June 25th, 2006, 15:48 Posted By: bandit
Blaze Pro Audio Sound System and Protector Case
Site: Buy from Blaze
Overview : A dual purpose speaker system that delivers enhanced sound for games, movies and music, whilst also acting as a protective case for the PSP.
- Provides enhanced sound playback for games, movies and music from your PSP
- Compact design fits snugly around the PSP
- Robust case offers maximum protection for your PSP
- Twin Stereo speakers
- No Need to remove the PSP – just open the case and play.
Includes Xploder Music Studio for PSP:
Import your own Music CDs to MP3. Includes CD Database internet query for album, track and artist details.
Create MP3, AAC and WAV playlists, music folders and more and simply drag onto your PSP for music on the go! Drag and drop your AAC or MP3 songs from iTunes into PSP Music Player, copy to your PSP and listen on the move! Compatible with MP3, AAC and WAV music files.
Presented in the distinctive metal packaging that has become synonymous with the Xploder brand range, the PSP Pro Audio Sound System is the best way to pump up the volume on all your PSP media. The included software ensures you'll make the most of your music collection.
Quality/Usability : This is Blaze’s first attempt at releasing a portable sound system for the PSP is the Pro Audio Sound System (will be known as PASS in this review). At first glance, the outside style looks similar to the Logitech PlayGear Pocket. But what is under the hood is totally different. Lets talk about the outside first. The case is black with a smooth rubber feel to it. On top front of the case, there are two silver rings similar to the one on the back of the PSP. Above those rings is a Volume UP/DOWN buttons as well as a switch to turn ON/OFF the speakers. The front side of the case houses a latch that you push in to open. The front back where the hinges are, are two ports: Line In and DC In. If you have an electronic device such as iPod or CD player, you can hook them up to these speakers. Unfortunately, you’ll need your own audio cable as it doesn’t come with it. The DC In isn’t really to charge your PSP but to power the speakers and possibly charge rechargeable batteries. On the back of the case has a little pull out stand to prop the PSP into viewing position. The case gives you easy access to the left and right triggers on the PSP as well as the headphone port and DC In port on the PSP.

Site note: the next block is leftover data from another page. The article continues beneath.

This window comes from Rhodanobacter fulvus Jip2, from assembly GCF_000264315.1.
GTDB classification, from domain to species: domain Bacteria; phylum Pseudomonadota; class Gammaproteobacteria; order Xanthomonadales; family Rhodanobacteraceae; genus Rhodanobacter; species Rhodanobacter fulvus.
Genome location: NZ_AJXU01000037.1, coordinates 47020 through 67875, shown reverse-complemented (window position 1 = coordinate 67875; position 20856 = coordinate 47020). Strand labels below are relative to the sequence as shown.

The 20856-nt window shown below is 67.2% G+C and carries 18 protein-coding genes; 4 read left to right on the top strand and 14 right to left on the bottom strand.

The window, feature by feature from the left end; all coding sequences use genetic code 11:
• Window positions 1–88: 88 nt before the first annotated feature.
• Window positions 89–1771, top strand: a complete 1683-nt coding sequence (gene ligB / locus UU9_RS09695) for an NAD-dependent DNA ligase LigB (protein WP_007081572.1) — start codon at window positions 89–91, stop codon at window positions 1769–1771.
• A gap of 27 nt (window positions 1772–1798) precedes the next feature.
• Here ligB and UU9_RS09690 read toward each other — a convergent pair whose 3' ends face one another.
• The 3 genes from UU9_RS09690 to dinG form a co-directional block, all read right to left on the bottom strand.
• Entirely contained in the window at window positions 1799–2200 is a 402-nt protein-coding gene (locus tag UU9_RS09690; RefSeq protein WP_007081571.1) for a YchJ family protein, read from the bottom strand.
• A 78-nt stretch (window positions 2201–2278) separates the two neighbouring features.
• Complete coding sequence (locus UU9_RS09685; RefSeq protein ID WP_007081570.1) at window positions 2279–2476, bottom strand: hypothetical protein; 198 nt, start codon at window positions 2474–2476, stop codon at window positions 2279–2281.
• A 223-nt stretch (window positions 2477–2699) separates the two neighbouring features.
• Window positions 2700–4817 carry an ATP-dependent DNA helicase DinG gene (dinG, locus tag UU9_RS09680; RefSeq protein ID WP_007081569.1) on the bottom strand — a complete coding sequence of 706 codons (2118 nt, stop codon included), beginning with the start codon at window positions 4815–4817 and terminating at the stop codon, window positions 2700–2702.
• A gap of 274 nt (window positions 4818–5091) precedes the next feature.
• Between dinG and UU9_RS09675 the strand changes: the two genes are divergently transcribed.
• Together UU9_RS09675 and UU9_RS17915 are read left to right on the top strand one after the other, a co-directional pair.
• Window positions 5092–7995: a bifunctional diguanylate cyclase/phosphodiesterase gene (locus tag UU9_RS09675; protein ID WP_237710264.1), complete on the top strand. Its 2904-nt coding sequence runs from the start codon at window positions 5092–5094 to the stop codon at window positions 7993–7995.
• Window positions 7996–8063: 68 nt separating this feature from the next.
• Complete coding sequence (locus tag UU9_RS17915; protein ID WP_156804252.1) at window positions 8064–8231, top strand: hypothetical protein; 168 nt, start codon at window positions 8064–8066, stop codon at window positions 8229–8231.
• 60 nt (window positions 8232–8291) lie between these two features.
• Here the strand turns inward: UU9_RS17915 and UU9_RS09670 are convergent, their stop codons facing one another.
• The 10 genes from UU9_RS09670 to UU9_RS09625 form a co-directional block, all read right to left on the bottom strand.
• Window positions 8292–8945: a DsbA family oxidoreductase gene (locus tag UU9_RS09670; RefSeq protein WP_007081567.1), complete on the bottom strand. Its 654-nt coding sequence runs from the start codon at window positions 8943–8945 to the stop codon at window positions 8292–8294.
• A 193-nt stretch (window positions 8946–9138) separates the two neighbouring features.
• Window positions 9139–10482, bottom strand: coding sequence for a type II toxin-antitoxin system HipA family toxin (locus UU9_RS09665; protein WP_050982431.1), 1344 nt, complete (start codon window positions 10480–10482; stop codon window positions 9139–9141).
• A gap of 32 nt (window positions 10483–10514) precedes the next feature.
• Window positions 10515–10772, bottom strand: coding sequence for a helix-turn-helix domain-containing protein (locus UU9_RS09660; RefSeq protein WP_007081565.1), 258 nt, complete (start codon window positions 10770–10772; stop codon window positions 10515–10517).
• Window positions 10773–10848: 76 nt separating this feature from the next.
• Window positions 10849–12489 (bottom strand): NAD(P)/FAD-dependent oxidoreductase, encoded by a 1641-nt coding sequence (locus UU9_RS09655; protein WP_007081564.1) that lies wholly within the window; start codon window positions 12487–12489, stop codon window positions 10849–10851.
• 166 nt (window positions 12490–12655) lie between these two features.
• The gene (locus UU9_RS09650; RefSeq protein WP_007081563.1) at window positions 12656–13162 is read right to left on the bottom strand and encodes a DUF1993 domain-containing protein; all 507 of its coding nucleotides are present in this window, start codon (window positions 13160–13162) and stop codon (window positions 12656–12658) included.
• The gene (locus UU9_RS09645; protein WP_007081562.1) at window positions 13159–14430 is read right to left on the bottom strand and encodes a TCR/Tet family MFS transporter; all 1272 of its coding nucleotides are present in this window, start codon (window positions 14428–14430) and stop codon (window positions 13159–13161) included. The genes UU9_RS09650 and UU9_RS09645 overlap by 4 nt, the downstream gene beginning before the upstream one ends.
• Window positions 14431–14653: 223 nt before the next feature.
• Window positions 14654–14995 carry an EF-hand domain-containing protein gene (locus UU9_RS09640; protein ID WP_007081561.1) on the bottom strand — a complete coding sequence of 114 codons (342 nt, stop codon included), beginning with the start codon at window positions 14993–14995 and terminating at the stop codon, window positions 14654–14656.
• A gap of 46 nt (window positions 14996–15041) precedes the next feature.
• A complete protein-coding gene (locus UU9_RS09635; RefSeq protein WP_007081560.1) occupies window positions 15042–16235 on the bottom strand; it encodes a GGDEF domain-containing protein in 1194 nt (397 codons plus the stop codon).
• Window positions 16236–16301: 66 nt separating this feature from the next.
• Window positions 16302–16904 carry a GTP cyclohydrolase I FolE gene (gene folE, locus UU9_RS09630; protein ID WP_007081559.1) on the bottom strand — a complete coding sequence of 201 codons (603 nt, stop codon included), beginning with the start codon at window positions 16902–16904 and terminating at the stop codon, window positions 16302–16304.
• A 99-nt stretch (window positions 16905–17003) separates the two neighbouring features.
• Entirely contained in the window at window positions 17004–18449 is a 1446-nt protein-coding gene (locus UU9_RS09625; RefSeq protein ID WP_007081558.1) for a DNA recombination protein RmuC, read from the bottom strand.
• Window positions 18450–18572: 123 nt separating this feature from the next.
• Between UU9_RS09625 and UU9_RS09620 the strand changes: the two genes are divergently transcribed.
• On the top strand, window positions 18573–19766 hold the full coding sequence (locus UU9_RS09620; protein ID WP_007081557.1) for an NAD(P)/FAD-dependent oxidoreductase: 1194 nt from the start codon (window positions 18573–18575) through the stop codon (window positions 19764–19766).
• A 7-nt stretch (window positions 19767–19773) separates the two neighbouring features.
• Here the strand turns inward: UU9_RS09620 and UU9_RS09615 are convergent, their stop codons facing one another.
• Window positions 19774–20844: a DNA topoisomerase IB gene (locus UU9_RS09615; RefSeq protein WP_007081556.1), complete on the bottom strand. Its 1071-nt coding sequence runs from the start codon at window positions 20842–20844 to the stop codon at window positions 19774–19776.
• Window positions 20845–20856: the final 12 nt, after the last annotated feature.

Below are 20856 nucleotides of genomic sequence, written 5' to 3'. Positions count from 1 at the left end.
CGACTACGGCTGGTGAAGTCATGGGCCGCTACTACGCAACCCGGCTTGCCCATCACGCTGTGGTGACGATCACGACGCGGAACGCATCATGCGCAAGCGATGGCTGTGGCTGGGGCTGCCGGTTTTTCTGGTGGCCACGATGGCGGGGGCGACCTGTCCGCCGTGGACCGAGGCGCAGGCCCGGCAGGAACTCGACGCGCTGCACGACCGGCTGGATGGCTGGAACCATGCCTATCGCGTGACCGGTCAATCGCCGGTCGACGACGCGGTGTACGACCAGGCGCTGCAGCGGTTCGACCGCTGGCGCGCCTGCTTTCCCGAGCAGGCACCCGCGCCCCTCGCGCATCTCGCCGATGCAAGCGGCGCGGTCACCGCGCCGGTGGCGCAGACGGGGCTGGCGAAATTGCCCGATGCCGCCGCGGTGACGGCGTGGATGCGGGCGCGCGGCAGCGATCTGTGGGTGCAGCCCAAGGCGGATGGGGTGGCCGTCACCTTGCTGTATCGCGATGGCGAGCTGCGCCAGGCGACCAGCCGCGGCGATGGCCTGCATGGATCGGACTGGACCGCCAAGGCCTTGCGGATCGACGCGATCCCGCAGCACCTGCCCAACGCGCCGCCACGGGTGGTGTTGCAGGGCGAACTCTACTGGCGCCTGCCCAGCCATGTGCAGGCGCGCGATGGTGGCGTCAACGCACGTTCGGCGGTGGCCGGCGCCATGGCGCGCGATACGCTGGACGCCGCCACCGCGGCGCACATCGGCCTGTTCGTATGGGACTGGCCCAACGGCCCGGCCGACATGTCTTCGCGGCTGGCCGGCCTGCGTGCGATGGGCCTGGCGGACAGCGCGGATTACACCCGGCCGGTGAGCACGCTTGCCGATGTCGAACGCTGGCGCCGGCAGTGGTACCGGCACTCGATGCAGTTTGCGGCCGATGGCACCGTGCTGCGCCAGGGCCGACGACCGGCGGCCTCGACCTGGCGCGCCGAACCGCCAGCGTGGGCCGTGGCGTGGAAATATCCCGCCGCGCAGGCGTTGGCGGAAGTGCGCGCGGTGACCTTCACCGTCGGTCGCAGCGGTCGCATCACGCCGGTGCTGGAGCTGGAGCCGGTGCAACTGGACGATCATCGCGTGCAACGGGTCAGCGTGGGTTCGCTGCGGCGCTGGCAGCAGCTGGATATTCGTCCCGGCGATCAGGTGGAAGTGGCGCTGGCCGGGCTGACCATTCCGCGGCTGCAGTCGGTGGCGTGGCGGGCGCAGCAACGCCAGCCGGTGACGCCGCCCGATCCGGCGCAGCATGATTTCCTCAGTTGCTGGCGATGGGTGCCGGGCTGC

Now lets see what is under the hood. When you first open the case, you’ll see two speakers on the underside of the front cover. Under the two speakers near the middle is a little compartment. This holds four AAA batteries and can power the speakers. The PSP itself isn’t held into place with any latches or screws. The PSP is actually held in place by the rubber insert that is protection the PSP. How you might ask? Well when you put the PSP in to its spot, it doesn’t go in right away. You’ll have to force down into its place. This is how the PSP stays in the case. On the left side of the case, is the audio plug that connects to the PSP from the speakers. The cable itself is hidden under the rubber insert to prevent any tangling or loose wires hanging.
Due to the size of the speakers, the front flip cover doesn’t go all the way back. Speaking of size, the width (left to right) of the case is about the same as the PGP. Now, the height of the case is a different story. Due to the speakers and battery compartment, the front flip cover is huge. It’s about twice the size of the bottom piece of the case that holds the PSP itself. IT’S HUGE!!
In order to access the UMD tray, USB port or memory stick slot, you’ll need to force the PSP out of its spot.
The speakers itself is very clear and loud. With the PSP and speakers volume on full blast, there wasn’t much distortion, humming or crackling in the sound. The bass coming out of the speakers were pretty good as well.
There are flaws to this just like any other accessory. Where to begin? There is no LED to display whether the speakers are ON or OFF. As mentioned previously, the size of the case is HUGE. When there is huge, there is weight and boy is this case heavy. Holding the case while playing will tire your hands and arms. As mentioned before, you’ll need four AAA batteries to power the speakers. There is no way to recharge your PSP through the case.
This update is regarding the Xploder Music Studio. I wont go into much of the details since the main purpose of the review is for the PASS itself.
The Xploder Music Studio does what it suppose to do. Theres nothing complictated about it. Its just an all in one program at the tip of your mouse. Dragging the music file and dropping it to the correct folder is simple. It doesnt take a genius what to do. Then again, you can use any other music programs to convert your music and you can probably either drag and drop using the program you used to convert your music or you can just drag and drop them yourself by opening Windows Explorer (if you're using a PC).
If you're the type that wants the album, track and artist or even a playlist, this is for you as its easier for you to sort through your music. But for someone like me who doesnt really care about the playlist or information except for artist and track, you probably wouldnt be using this.
Conclusion : Overall, the speakers are great but the size, weight and missing features really bring the score down. It would have been nice if there was an LED to let me know if the speakers were ON or OFF. Having to carry AAA batteries would be a hassle not to mention that there is no way to charge the PSP if it died on me. If they removed the battery compartment and used rechargeable batteries, I don’t think the front flip cover would be as thick and as heavy. If Blaze can reduce the size and weight of the case as well as add and change a few things around, this case would be a lot better.
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